The combination of reality capture and digital realisation, the Cloud’s infinite computing capacity, and crowdsourcing technology are all set to shape the construction industry in 2014 and beyond By Dominic Thasarathar
Over the next decade, growth in the global market for construction services across the built, civil and industrial environments is predicted to outpace the rate of world GDP expansion. The findings of a recent study conducted by Global Construction Perspectives and Oxford Economics forecast that by 2025 worldwide construction output will reach $15 trillion, around 70% greater than the current levels. So what impact might digital technology have on the industry by the time 2025 rolls around? Predicting the future of the construction industry can be a tricky business — think of all those red-faced pundits who called time on its “wasteful practices, inefficient business models and lack of productivity”, only to see the industry thunder on and leave them kicked to the curb. The construction industry’s relationship with technology has been no exception. But that notwithstanding, here are the three trends which are likely to have an influence in shaping construction industry over the next decade.
||Blurring of the digital and real worlds
From advances in reality capture to those in digital realisation, the gap between the digital and real world is shrinking. As this trend accelerates, today’s rather abstract practice of creating 3D models of projects from scratch on a computer, in isolation of the context in which they sit, will start to lose its currency.
In the realm of reality capture, laser scanning and photogrammetry have been around for many years. But it is the advances in interpretation of simple digital photographs, of the type you can take with any smartphone, and the ability to integrate multiple types of scanned data (whether from LiDAR, environmental sensors etc.) that are really poised to change the game. These advances hold the promise of designing projects ‘in context’ and modelling ‘in reality’.
A remarkable example of a major project involving reality capture and designing in context and modelling in reality can be seen in the Denver International Hotel and Transit Center project in the US. The project, which is managed by HNTB in collaboration with Parsons and AECOM, designed by Gensler and under construction by MHS (Mortenson, Hunt, Saunders — a tri-venture with enabling work provided by Kiewit), involves a large-scale hotel and public transit centre in addition to the existing airport. In an extensive review of the project, Informed Infrastructure noted: “Part of the early effort involved capturing the existing conditions, above and below ground for the interface of this new construction project with the existing building. The integration of the point cloud into the model, along with survey data, assured an accurate building location.”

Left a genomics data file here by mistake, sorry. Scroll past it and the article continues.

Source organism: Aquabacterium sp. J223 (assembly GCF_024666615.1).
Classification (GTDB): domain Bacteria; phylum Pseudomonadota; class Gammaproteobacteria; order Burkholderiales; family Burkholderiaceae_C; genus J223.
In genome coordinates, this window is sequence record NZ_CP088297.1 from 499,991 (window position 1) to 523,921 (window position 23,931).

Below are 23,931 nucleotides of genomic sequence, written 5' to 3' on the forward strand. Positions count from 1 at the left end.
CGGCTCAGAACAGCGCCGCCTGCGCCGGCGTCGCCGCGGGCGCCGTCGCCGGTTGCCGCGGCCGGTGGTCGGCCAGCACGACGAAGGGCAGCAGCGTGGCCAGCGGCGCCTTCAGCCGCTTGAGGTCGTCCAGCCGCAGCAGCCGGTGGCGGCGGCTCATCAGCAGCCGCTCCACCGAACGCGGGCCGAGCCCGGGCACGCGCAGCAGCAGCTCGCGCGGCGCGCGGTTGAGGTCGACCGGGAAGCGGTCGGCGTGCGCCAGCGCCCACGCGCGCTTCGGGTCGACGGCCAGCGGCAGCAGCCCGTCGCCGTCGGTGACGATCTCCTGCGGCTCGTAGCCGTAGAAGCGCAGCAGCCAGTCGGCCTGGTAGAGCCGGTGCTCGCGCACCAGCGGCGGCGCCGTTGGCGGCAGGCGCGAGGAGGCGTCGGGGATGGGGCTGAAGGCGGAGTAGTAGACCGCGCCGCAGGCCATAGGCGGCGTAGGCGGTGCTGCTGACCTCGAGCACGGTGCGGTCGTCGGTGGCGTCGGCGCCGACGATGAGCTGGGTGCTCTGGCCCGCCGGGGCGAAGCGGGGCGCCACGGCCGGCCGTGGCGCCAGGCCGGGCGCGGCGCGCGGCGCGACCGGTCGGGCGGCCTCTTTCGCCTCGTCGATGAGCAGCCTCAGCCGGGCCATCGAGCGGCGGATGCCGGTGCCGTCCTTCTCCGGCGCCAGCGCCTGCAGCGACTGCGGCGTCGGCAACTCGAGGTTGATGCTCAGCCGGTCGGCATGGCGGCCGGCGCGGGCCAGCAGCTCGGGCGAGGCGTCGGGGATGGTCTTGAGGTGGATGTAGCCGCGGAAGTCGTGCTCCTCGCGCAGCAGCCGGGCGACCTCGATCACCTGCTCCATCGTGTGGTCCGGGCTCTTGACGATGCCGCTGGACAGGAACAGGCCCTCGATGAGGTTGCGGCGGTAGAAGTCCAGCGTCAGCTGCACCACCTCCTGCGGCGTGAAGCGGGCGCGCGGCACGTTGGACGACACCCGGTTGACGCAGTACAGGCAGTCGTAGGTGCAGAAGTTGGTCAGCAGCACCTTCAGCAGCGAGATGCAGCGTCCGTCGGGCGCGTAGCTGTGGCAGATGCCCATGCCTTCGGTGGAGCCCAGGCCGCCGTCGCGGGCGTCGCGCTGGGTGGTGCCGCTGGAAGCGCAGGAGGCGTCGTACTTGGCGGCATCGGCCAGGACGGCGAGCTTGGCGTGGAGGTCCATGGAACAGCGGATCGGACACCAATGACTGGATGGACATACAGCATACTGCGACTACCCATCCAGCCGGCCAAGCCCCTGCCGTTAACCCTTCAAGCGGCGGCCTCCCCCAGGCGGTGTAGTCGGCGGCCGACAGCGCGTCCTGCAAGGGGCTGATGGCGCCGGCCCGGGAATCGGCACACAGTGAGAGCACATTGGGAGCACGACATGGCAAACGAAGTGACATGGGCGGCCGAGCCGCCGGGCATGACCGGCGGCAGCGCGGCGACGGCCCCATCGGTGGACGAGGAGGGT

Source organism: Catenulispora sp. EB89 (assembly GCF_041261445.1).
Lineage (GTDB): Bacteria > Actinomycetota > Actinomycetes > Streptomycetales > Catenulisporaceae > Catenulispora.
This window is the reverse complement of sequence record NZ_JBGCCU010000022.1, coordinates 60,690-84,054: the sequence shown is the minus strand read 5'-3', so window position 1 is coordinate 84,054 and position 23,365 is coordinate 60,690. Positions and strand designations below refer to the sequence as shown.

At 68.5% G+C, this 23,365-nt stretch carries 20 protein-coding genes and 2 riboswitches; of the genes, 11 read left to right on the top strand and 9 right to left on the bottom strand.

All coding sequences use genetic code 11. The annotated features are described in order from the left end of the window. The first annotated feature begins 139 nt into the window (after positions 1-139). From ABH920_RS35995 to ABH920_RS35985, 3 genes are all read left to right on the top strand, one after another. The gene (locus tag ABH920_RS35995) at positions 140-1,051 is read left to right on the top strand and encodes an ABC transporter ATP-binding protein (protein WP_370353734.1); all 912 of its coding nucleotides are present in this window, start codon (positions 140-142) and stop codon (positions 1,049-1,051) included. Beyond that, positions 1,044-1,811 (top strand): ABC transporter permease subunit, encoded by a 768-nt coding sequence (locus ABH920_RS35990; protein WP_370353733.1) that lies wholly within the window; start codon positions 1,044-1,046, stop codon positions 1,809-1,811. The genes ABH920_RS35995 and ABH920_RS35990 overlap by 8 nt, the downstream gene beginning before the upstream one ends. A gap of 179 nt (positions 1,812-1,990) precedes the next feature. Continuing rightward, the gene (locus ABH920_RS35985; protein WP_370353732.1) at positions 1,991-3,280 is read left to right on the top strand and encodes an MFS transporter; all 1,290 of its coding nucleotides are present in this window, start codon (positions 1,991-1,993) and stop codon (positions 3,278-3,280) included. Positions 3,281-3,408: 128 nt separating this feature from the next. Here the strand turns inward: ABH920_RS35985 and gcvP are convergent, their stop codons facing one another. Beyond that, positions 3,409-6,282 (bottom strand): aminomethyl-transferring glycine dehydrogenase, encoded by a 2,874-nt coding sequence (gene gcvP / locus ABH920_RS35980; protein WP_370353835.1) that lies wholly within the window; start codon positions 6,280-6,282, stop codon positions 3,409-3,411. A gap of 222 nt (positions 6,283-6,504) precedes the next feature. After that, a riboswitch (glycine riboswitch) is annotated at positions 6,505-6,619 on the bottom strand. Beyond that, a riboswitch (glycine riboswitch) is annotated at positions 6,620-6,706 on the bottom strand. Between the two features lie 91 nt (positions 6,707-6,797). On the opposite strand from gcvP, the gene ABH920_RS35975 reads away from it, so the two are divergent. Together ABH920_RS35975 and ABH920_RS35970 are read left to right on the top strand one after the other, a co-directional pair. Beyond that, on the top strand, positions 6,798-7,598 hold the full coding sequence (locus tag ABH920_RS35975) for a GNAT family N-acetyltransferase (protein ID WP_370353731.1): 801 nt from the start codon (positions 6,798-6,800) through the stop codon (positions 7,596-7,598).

The data capture of the terminal building included LiDAR scanning of the first three bays from the roof down to the ground. The scan assisted modelling the building to a high level of detail with everything modelled down to 6 inches in size. Using LiDAR to model the interior took place over three evenings (1 a.m. to 4 a.m.) with 60-80-foot scans. The scan data was compiled into a digital image, and from there it took four to six weeks to create the full model of the existing building.
Similarly, at the other end of the project process, trends in digital realisation, like 3D printing and digital fabrication are shrinking the number of steps it takes to go from a digital model to a finished real-world asset. Direct machine control from 3D models is disrupting the manufacturing maxim that complexity and uniqueness are expensive. Contractors will likely benefit from drastically reduced in-situ construction costs and the freedom to accommodate the most complex designs that architects can throw at them, without breaking a sweat.
Tuning into the sound of the crowd